A Summary of John Wesley’s “A Plain Account of Christian Perfection”

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Years ago, I was in a systematic theology class looking at different models of sanctification from different Christian traditions.

Having more Reformed tendencies, I was able to read John Wesley’s A Plain Account of Christian Perfection.  While I don’t agree with Wesley’s doctrine of Christian perfection,  I did appreciate the opportunity to broaden my horizons.  Wesley did incredible things for the kingdom of God, for which I am grateful.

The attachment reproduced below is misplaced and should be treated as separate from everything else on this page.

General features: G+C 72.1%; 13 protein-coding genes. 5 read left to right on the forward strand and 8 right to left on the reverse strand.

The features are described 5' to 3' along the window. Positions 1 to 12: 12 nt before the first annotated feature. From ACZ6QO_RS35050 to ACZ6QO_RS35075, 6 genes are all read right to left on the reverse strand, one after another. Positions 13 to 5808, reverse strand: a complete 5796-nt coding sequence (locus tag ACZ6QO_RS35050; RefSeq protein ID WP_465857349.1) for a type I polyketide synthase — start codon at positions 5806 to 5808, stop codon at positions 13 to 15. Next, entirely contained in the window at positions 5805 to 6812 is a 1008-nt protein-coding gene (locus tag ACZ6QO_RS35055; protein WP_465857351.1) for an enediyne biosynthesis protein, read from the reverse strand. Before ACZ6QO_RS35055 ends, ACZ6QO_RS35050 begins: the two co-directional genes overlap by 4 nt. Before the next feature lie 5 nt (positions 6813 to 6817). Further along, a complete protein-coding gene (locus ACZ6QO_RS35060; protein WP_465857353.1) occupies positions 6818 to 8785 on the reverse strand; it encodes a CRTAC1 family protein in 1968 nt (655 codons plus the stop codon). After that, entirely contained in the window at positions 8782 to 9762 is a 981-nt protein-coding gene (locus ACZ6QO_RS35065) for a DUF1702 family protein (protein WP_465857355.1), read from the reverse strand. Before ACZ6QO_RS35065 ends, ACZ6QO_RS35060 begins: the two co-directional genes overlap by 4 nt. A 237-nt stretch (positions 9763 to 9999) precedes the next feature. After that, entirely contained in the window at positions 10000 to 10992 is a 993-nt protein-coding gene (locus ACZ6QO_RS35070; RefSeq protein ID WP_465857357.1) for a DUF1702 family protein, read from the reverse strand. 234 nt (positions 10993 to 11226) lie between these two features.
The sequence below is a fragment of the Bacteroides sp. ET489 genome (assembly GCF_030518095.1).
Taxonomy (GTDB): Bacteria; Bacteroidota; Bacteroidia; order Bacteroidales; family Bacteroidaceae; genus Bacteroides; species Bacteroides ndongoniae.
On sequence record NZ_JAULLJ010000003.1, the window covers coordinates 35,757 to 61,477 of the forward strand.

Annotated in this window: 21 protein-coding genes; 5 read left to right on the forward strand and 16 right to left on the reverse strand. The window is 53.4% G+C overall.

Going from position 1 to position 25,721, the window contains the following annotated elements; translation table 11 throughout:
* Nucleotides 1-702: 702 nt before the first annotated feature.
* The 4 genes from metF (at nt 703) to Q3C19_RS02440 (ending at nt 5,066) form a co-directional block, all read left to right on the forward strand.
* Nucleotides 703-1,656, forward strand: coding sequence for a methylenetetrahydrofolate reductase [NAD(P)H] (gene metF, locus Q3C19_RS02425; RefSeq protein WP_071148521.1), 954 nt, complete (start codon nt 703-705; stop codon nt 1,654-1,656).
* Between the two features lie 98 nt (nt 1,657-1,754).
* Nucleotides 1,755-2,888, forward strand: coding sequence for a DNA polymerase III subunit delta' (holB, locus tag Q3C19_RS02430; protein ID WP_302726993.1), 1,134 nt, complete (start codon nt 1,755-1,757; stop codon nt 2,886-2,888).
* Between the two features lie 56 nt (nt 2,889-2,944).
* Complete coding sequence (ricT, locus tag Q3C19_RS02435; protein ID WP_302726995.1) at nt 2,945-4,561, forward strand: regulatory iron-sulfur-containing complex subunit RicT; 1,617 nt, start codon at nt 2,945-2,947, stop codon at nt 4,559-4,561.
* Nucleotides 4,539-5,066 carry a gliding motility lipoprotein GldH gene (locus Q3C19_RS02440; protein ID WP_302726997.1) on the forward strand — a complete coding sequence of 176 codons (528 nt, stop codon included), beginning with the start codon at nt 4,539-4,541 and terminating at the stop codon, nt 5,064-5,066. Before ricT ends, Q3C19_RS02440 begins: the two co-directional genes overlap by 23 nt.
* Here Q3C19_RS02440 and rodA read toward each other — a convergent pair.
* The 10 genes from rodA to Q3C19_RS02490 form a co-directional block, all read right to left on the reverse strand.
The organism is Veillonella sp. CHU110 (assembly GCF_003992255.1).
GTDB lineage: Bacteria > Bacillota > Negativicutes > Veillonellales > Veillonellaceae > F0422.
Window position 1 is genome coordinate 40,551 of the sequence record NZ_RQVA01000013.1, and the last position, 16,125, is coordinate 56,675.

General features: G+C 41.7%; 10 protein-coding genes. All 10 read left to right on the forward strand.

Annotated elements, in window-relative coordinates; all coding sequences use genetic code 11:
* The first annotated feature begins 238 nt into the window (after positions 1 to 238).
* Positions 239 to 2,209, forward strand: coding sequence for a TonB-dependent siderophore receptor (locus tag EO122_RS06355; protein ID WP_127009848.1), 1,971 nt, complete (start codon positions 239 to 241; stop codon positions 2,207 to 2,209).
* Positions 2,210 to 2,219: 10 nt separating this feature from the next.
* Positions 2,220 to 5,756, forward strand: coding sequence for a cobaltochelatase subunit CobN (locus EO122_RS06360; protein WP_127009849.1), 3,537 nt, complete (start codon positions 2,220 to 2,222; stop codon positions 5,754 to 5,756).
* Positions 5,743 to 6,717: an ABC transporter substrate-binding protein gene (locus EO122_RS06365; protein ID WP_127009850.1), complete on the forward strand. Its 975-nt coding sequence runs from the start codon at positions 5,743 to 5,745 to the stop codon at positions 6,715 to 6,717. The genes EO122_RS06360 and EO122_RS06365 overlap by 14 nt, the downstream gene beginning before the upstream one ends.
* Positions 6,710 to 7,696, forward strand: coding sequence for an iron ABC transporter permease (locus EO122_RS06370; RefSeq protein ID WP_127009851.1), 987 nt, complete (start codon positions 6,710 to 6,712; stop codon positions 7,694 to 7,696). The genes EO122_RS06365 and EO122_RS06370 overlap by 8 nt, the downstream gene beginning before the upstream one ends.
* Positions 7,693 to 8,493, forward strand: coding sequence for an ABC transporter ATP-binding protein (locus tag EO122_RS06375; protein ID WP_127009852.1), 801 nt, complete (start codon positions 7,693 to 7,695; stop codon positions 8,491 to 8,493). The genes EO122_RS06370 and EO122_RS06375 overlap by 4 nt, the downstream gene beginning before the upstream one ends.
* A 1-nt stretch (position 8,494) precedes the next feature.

A one paragraph summary for those who are interested and may be confused by Wesley’s doctrine of Christian perfection:

Essentially, Wesley believes that Christians are able to become perfect in this lifetime.  Before we immediately dismiss him however, two things must be understood to put this into context: his understanding of sin, and his understanding of perfection.  He has a much narrower understanding of sin than the Reformed position, i.e., fewer things count as sin to him.  And second, he has a lower understanding of perfection: the perfect Christian can still make mistakes.  Perfection means to love God fully.

While I still disagree with this doctrine and think that Scripture reaches a different conclusion, reading his own argument helped me to realize the gap between us was much smaller than I first thought.

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